by Willard Manus
LOS ANGELES -- Calling all blues fans. There's a marvelous new blues website out there in cyberland, BLUEPOWER.COM. Created and hosted by the distinguished guitarist/songwriter/producer John Rhys, the website features music, interviews and biographies. Rhys launched the site in 1994 and has built up a world-wide following of blues fans who click on the hour-long show about 10,000 times a day.
The show I caught (on DVD) dealt with the life of Jerry Wexler, the legendary co-founder of Atlantic Records, the company that launched the careers of LaVerne Baker, Joe Turner (TV Mama), Clyde McPhatter, Ray Charles, Chuck Willis, Ivory Joe, Wilson Pickett, Aretha Franklin, Solomon Burke and Dr. John.
Rhys paid tribute to the color-blind courage and foresight of Wexler, who took a chance on artists he liked, even if other companies had given up on them (e.g. Franklin, who had been dumped by Columbia Records). Wexler picked the right material for her--I Never Loved a Man the Way I Loved You, for example--and made a best-selling star of her.
Rhys has also put together visual and sound podcasts of Walter Trout, Terry Evans and Teresa Russell, to name but a few. He interviewed and jammed with these luminaries in his Van Nuys recording studio/Bluepower.com home base.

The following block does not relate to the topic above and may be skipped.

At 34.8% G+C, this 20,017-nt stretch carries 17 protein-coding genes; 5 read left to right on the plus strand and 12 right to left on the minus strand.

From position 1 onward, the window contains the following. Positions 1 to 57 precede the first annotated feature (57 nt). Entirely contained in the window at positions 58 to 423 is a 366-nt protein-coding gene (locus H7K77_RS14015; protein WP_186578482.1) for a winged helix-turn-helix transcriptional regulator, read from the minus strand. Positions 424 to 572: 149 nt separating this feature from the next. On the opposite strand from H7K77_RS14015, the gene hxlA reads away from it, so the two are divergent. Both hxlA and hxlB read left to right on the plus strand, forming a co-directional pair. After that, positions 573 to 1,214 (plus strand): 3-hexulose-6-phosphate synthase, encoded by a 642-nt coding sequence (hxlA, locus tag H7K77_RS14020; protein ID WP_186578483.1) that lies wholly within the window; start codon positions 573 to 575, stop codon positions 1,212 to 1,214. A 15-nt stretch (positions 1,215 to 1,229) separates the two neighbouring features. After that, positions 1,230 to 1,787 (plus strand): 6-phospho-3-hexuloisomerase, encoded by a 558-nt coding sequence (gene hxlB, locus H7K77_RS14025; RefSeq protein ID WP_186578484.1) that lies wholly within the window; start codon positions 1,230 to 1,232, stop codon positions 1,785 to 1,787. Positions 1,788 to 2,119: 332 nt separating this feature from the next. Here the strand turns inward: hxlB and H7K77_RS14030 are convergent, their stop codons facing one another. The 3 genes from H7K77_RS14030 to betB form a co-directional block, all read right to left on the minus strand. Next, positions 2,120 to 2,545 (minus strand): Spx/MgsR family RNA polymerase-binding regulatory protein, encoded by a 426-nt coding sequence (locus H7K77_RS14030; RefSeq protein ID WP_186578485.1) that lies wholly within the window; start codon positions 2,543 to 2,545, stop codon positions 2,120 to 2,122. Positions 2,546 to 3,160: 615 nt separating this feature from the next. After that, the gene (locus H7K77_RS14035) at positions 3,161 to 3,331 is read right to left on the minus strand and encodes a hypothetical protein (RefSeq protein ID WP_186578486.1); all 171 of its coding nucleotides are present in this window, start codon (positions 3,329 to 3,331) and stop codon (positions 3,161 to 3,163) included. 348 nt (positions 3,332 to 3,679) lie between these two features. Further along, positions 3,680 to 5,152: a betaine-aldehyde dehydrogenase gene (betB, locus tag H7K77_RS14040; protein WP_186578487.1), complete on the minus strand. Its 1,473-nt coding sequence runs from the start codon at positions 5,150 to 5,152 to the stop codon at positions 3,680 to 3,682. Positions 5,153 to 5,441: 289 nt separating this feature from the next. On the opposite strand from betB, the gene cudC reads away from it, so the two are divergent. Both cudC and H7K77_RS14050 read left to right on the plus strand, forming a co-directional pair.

John Rhys Eddins broke into the music business at eighteen when he performed at the first ever "Big Ape" Gator Bowl with such budding stars as Jerry Lee Lewis, Roy Orbison and Brenda Lee. Besides his extensive credits as a musician, he has built a reputation as a top-flight producer, promoter and engineer--both in this country and abroad. In Japan, for example, he produced the country's #1 pop artist, Chiharu Matsuyama. Seven successful LPs followed, selling over twelve million copies in the process.
Rhys was also part owner of Hollywood Central sound studio and wrote a blues column for Cash Box Magazine, until its owner, George Albert, died and the periodical changed hands. That same year, Rhys launched Bluepower.com.
I knew I'd love the website the minute I heard its theme song, delivered by none other than Professor Longhair.